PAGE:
Not Here. Not Ever. Protect The Arctic National Wildlife Refuge



With the recent Budget Reconciliation Bill in Congress, with the goal to pass by the new year, there are several threats to wilderness and wildlife that ride along with it.  One of those alarms me deeply: the opening of Arctic National Wildlife Refuge to oil drilling.  It strikes me on a personal level: I have spent time on these lands, with these animals, and with the people who call Arctic Alaska home.  This is a human rights issue and an environmental issue.  The time is now to stand firm in protection of our planet, and to guide our ways toward sustainability and balance.  Let’s do this!

EASY ACTION: Sign the Petition to Protect Arctic National Wildlife Refuge from any attempt to drill for oil.

Polar Bear

EDUCATION: Climate Science Special Report, The 4th National Climate Assessment.

NPR Trump Administration finally admits to human impact on climate change.

Alaska Dispatch News On opening the 1002 lands to oil drilling via Budget Resolution

Impacts of Oil Drilling in ANWR 

Youtube Video  on historical impacts of oil drilling in Alaska and the future of the state

Being Caribou  a stunning documentary on following the Porcupine Caribou Herd through their annual migration in the Arctic

Wilderness Week 2

Read the letter I wrote to California’s Representatives:

November 4, 2017

Dear Senator Dianne Feinstein,

To begin, thank you for all of the support you have shown towards protecting wilderness and wildlife throughout your role as Senator. Your work is greatly appreciated during a time when these aspects of our planet are crucial yet threatened more than ever.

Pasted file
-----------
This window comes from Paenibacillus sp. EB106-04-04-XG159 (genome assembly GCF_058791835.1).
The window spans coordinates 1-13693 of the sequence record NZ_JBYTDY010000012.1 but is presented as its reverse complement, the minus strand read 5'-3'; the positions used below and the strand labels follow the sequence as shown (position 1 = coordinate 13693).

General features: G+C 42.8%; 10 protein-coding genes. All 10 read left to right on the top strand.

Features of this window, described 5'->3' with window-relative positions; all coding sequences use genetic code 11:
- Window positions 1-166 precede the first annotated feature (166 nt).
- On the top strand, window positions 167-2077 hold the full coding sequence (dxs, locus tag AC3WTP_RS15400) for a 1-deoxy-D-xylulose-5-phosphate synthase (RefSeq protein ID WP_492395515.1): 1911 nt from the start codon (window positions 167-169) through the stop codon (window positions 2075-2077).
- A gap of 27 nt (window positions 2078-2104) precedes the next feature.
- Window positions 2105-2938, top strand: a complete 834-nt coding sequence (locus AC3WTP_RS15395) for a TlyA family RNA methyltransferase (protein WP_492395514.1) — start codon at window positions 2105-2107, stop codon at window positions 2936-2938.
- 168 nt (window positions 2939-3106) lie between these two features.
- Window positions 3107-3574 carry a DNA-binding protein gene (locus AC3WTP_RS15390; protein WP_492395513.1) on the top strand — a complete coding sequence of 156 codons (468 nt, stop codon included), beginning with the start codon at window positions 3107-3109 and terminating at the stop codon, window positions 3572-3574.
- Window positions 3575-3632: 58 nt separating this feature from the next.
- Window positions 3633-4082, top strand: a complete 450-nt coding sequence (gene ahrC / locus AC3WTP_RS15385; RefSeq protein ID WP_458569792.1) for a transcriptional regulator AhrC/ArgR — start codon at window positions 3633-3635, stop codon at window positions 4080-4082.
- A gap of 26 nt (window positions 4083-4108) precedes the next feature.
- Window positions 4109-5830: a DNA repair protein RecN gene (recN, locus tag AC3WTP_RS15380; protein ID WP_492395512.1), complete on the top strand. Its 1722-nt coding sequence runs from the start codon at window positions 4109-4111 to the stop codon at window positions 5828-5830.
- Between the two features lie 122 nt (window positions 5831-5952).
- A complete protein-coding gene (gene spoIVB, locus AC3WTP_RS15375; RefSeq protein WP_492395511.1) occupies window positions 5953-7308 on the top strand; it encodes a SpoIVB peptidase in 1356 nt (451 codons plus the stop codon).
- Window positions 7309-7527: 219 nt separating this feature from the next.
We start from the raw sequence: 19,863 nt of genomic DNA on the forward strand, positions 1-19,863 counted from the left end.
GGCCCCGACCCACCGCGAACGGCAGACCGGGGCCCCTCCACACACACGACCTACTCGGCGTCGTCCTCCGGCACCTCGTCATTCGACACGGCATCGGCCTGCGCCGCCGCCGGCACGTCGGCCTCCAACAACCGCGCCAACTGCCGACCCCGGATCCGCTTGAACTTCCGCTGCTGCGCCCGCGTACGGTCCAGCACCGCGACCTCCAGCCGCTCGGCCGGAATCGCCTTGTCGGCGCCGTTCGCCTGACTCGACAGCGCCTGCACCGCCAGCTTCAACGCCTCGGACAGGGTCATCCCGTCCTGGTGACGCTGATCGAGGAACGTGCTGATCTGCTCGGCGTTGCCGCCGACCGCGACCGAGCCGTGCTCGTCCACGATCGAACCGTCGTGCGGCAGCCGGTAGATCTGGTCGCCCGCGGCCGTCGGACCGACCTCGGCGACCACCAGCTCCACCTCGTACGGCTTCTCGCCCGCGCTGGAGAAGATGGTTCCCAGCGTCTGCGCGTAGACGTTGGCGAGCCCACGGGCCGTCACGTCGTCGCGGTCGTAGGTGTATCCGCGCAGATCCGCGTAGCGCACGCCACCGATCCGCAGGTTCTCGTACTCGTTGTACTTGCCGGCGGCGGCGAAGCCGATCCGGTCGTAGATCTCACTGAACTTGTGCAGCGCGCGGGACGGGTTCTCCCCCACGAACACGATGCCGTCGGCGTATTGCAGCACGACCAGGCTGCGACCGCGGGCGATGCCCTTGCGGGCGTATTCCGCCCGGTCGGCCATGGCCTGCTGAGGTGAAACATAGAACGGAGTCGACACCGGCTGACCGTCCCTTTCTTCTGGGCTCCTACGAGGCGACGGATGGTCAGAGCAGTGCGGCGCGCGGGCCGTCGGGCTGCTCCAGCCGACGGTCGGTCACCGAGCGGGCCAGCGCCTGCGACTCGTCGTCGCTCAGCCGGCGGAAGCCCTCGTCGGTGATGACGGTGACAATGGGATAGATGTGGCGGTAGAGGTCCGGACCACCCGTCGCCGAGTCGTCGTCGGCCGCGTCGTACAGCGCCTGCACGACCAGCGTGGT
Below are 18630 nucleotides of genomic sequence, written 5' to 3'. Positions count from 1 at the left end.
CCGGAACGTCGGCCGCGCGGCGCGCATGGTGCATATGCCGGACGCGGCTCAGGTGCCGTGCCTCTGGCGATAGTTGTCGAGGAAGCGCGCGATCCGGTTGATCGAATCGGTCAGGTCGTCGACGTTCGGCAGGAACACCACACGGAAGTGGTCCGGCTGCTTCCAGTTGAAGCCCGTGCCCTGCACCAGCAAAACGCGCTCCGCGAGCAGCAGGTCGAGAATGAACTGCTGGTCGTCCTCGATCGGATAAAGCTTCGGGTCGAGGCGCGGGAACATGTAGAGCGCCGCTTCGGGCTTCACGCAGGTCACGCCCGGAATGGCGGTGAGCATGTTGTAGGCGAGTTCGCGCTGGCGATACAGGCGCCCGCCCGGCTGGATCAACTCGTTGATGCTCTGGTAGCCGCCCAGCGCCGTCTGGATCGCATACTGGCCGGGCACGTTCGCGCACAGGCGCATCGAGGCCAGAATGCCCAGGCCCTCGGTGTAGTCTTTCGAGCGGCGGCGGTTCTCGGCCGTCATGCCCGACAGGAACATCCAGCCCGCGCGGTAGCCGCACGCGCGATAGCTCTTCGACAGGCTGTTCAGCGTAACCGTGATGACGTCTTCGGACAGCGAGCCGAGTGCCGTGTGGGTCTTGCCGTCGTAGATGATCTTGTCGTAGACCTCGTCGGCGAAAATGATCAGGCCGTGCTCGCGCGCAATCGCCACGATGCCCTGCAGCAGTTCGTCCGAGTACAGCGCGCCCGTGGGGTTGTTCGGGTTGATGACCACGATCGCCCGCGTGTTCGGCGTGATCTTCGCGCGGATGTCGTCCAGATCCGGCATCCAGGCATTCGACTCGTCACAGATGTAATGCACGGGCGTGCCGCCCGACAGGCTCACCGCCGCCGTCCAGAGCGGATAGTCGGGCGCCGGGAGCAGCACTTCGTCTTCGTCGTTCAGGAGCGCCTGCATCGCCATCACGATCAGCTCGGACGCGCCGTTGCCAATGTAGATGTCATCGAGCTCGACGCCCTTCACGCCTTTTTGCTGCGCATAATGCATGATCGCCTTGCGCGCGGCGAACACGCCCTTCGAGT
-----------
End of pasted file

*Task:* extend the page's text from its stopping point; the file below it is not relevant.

I am writing today to express my concern over the Budget Reconciliation Bill, specifically, the option to open the Arctic National Wildlife Refuge 1002 area to oil drilling. With the passing of the bill as it stands, this four-decade battle over the Arctic Refuge has the possibility of coming to an end with petroleum extraction in the heart of the Coastal Plain of the Arctic National Wildlife Refuge.

I am an art activist living and working in Los Angeles, and for the past two years I traveled with US Fish and Wildlife Service to Arctic National Wildlife Refuge to learn, listen, and create artwork that describes why this Northern place on our planet is so unique. I have camped along the Sheenjek and Hula Hula Rivers, in the Brooks Range Massif at the Continental Divide, celebrated life and culture with the Gwich’in during their bi-annual Gathering in Arctic Village, and learned from the Inupiaq Eskimo elders of Kaktovik on the Arctic Coast. The artwork created is an ode to the deep connection between the people, the animals, and the land: a connection that has sustained for thousands of years.

Through what I witnessed both in the South of the Refuge and on the Arctic Coast, when this connection to land is severed, deep sickness prevails. Those I spoke to grapple with the complexities of moving between a subsistence-based culture and a consumerist economy, and with oil drilling on the Coastal Plain, this rift may deepen and compromise purpose, traditional values, pride and cultural identity.

Opening up the 1002 lands in Arctic National Wildlife Refuge is a shortsighted solution. In fact, it is not a solution, only a temporary fix. Tapping the 1002 area breaks a threshold into a pristine and loved environment, where restraint has been instilled at its core. With an oil thirsty economy, compromising a small portion of the refuge jeopardizes the entire Arctic National Wildlife Refuge, as well as similar beloved lands, by confirming it as a viable option and target for future resource extraction.

It is no coincidence that the Climate Science Special Report was submitted to the White House at the same time the budget resolution is being debated. Oil drilling in Arctic Refuge, further perpetuates the State of Alaska’s dependency on oil, as well as our nation’s dependency on oil, to falsely heal a broken economic system. We cannot afford to extract more during this critical time of climate mitigation on our planet. We cannot afford to compromise our fellow human beings and the animals we share the land with. We cannot afford to abolish the values that are held in the Arctic wilderness: resiliency, connection, and restraint.

Senator Feinstein, please do not support any bill that opens up Arctic National Wildlife Refuge to drilling.

I welcome your response.

My Deepest Gratitude,

Lindsay Carron // 414-530-2559 //

Mountains 2